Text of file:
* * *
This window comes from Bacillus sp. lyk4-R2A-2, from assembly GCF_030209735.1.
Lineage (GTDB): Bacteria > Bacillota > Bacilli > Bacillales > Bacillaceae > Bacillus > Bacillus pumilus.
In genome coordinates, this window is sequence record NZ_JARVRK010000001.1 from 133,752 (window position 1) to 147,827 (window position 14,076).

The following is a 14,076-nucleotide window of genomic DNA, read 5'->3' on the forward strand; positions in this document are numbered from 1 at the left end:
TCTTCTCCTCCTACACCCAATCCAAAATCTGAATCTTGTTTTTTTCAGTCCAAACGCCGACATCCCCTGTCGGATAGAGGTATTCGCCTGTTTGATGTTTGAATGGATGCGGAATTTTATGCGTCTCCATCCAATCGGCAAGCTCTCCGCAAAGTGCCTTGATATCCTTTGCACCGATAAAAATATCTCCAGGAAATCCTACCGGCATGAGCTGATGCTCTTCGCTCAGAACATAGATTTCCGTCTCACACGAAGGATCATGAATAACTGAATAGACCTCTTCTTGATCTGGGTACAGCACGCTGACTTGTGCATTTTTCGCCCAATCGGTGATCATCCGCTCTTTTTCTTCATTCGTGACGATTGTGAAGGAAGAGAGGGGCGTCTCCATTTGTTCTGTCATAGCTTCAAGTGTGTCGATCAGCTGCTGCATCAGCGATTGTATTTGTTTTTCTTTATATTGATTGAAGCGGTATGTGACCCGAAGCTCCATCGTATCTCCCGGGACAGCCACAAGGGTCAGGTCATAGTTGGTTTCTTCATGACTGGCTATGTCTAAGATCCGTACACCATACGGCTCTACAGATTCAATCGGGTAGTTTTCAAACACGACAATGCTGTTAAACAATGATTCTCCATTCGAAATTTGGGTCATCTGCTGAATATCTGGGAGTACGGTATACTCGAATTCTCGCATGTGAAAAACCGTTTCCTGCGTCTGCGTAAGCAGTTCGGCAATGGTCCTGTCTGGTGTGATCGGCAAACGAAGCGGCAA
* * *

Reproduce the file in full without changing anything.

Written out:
This window comes from Bacillus sp. lyk4-R2A-2, from assembly GCF_030209735.1.
Lineage (GTDB): Bacteria > Bacillota > Bacilli > Bacillales > Bacillaceae > Bacillus > Bacillus pumilus.
In genome coordinates, this window is sequence record NZ_JARVRK010000001.1 from 133,752 (window position 1) to 147,827 (window position 14,076).

The following is a 14,076-nucleotide window of genomic DNA, read 5'->3' on the forward strand; positions in this document are numbered from 1 at the left end:
TCTTCTCCTCCTACACCCAATCCAAAATCTGAATCTTGTTTTTTTCAGTCCAAACGCCGACATCCCCTGTCGGATAGAGGTATTCGCCTGTTTGATGTTTGAATGGATGCGGAATTTTATGCGTCTCCATCCAATCGGCAAGCTCTCCGCAAAGTGCCTTGATATCCTTTGCACCGATAAAAATATCTCCAGGAAATCCTACCGGCATGAGCTGATGCTCTTCGCTCAGAACATAGATTTCCGTCTCACACGAAGGATCATGAATAACTGAATAGACCTCTTCTTGATCTGGGTACAGCACGCTGACTTGTGCATTTTTCGCCCAATCGGTGATCATCCGCTCTTTTTCTTCATTCGTGACGATTGTGAAGGAAGAGAGGGGCGTCTCCATTTGTTCTGTCATAGCTTCAAGTGTGTCGATCAGCTGCTGCATCAGCGATTGTATTTGTTTTTCTTTATATTGATTGAAGCGGTATGTGACCCGAAGCTCCATCGTATCTCCCGGGACAGCCACAAGGGTCAGGTCATAGTTGGTTTCTTCATGACTGGCTATGTCTAAGATCCGTACACCATACGGCTCTACAGATTCAATCGGGTAGTTTTCAAACACGACAATGCTGTTAAACAATGATTCTCCATTCGAAATTTGGGTCATCTGCTGAATATCTGGGAGTACGGTATACTCGAATTCTCGCATGTGAAAAACCGTTTCCTGCGTCTGCGTAAGCAGTTCGGCAATGGTCCTGTCTGGTGTGATCGGCAAACGAAGCGGCAA